Hungarian Foreign Minister Péter Szijjártó asserts that the extensive riots currently consuming France are a glaring indication of Western countries' inability to effectively assimilate immigrants, a consequence of years of expansive immigration.
Addressing the Hungarian parliament on Tuesday, Szijjártó asserted that the volatile incidents across France in the wake of a 17-year-old Algerian descendant's death last week reveal the impracticability of mass-scale social integration.
“It is impossible to integrate large numbers of illegal immigrants from other cultures,” Szijjártó voiced to his parliamentary peers.
“Maybe there are or were still people in Europe who lived with the vain illusion that Western European social integration efforts can be brought to success. Well, if they’ve turned on the television in the past few days and watched the news from France, I think that fantasy quickly turned to disillusionment,” he said.
Further, he indicated that the recent unrest in France validates the stance of European nations, including Hungary, advocating for more stringent immigration policies.
Szijjártó cautioned about the emergence of “parallel societies” in many Western European countries, a fallout of decades of liberal migration policies by successive governments. However, he claimed, the authorities in Brussels remain unmoved by these developments, as evidenced by the controversial EU Pact on Migration and Asylum currently under consideration in the EU's de facto capital.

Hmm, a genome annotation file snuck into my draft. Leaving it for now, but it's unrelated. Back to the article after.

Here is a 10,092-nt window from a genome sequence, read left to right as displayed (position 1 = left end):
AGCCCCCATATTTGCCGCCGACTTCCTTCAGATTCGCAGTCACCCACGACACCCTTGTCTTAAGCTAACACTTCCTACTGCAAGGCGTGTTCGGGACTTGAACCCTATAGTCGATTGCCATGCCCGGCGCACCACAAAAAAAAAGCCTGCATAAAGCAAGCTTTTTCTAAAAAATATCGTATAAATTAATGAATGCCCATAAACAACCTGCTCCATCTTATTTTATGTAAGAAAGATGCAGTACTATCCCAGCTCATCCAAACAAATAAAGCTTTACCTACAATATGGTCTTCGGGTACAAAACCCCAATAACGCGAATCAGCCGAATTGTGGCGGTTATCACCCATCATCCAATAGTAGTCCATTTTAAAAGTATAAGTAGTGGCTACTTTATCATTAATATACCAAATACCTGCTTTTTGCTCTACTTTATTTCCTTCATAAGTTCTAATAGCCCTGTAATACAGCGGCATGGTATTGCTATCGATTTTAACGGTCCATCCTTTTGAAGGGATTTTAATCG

“The European bureaucracy has been trying to enforce the migration quota again, like a coup,” Szijjártó said. He accused the European Commission of being unable to accept “that the Hungarian people exercised their sovereign right and made a decision regarding the future of Hungary that is contrary to the expectations of the liberal mainstream in Brussels,” Remix News reported.
The widespread rioting across France has reportedly caused damages exceeding €1 billion, with hundreds of businesses ransacked in major French cities, vehicles set ablaze, and some residential apartments reduced to ashes. This estimate only takes into account the immediate financial damage, neglecting the long-term impact on France's reputation and tourism industry due to the civil unrest.
The response to the ongoing turbulence involves the deployment of a significant police force across several cities, and over 3,000 alleged perpetrators have been detained within a week's time.